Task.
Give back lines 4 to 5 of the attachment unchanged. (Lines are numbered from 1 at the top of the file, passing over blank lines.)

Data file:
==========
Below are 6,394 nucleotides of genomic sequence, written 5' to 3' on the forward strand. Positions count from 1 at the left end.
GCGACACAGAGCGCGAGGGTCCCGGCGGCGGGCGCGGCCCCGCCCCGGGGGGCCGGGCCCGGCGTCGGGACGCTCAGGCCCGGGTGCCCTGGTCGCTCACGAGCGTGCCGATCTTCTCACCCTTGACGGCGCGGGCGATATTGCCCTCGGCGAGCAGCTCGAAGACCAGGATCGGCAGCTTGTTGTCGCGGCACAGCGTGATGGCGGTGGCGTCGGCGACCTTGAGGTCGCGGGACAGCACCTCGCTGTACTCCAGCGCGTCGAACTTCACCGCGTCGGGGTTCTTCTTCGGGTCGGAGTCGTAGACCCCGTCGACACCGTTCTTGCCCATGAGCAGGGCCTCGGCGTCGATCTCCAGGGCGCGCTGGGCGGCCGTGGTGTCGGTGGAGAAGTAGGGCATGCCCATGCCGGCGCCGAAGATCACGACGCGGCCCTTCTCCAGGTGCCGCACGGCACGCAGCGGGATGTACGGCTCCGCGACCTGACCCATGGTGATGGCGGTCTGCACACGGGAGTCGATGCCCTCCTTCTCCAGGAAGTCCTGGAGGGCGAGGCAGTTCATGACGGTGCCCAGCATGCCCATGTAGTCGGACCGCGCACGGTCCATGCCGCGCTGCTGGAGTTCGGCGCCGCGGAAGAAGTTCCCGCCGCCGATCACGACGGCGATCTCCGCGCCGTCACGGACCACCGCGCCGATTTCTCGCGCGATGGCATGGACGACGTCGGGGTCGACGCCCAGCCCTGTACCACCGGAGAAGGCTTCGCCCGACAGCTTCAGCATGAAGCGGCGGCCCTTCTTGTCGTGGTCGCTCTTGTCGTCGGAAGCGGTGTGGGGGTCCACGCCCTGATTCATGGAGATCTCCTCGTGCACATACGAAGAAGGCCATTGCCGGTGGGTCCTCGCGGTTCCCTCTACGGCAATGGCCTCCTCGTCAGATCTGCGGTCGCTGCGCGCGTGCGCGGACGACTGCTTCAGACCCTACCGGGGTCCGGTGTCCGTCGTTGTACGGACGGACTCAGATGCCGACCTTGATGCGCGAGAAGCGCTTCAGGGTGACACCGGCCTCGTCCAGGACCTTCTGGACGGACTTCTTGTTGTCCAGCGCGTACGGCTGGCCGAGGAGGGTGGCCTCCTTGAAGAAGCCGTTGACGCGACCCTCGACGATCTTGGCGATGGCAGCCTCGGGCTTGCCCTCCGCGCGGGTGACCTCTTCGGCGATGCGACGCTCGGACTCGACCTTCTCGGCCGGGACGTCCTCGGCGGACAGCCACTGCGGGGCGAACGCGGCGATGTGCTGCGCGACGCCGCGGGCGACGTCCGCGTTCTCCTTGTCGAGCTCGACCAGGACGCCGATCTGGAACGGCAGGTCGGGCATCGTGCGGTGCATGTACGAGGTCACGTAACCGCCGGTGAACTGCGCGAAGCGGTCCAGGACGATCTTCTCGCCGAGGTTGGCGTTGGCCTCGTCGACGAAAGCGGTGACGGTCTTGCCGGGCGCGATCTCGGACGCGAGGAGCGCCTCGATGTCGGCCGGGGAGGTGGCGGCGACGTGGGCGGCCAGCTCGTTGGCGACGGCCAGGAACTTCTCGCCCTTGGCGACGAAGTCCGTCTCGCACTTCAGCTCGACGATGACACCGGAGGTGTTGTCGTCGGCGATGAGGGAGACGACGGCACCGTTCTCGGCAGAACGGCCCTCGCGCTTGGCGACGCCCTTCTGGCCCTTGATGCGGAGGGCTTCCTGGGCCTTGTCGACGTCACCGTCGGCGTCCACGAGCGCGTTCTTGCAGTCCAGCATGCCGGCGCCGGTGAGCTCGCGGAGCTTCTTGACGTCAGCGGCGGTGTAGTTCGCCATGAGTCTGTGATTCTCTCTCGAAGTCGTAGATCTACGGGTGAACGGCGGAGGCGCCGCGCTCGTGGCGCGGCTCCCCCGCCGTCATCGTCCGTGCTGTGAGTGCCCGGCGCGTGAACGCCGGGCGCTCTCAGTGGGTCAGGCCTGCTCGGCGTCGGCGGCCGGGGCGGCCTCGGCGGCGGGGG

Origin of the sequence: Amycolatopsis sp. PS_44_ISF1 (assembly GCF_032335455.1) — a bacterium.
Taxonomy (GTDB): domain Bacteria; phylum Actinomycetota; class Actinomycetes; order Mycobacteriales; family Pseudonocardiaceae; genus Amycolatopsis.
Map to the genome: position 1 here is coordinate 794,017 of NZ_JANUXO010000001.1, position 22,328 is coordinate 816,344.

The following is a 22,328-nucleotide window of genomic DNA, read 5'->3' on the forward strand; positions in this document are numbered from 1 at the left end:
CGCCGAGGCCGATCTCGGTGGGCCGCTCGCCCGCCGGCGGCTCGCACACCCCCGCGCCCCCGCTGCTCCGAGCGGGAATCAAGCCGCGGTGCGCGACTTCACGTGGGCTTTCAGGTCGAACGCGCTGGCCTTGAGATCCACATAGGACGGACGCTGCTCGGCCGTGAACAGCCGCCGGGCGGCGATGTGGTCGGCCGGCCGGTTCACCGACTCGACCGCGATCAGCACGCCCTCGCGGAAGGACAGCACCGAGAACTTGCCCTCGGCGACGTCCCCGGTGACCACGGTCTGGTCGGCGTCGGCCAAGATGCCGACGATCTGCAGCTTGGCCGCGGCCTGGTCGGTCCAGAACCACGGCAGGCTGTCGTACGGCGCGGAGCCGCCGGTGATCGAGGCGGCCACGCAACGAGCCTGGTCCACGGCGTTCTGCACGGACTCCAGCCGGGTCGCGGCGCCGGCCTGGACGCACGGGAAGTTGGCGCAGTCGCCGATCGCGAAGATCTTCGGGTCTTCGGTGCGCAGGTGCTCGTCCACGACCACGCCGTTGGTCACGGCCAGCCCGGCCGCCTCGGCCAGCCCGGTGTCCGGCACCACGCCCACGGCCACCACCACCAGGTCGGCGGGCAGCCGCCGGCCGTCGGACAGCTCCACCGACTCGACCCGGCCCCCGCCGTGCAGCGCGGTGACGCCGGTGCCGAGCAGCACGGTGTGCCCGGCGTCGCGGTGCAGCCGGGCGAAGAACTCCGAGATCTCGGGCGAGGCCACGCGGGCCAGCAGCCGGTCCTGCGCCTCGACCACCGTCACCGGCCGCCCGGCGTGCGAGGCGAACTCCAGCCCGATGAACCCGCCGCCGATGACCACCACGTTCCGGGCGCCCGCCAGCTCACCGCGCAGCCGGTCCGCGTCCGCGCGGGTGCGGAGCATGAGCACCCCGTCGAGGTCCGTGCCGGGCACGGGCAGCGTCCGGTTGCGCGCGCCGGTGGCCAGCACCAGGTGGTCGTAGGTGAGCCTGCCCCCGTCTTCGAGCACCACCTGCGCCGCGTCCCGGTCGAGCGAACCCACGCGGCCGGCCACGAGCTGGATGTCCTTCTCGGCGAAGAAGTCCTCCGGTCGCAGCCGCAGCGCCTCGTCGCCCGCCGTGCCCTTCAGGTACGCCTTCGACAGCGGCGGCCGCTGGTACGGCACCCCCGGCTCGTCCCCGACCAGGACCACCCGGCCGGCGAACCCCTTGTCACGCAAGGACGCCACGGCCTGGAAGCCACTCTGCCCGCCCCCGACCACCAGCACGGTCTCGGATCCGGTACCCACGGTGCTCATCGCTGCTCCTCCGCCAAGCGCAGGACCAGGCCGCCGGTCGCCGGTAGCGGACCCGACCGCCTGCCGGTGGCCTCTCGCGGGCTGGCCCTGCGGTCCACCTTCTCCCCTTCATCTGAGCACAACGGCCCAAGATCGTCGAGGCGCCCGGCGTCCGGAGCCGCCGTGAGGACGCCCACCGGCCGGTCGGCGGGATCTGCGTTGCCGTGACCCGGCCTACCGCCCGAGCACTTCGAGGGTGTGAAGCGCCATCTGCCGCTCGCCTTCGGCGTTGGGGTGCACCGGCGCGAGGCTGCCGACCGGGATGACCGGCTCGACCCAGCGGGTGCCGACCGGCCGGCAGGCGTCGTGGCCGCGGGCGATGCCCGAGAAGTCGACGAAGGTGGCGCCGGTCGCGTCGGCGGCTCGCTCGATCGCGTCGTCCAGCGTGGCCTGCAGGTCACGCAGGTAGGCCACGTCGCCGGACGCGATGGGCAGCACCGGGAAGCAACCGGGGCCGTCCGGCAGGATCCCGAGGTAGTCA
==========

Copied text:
Taxonomy (GTDB): domain Bacteria; phylum Actinomycetota; class Actinomycetes; order Mycobacteriales; family Pseudonocardiaceae; genus Amycolatopsis.
Map to the genome: position 1 here is coordinate 794,017 of NZ_JANUXO010000001.1, position 22,328 is coordinate 816,344.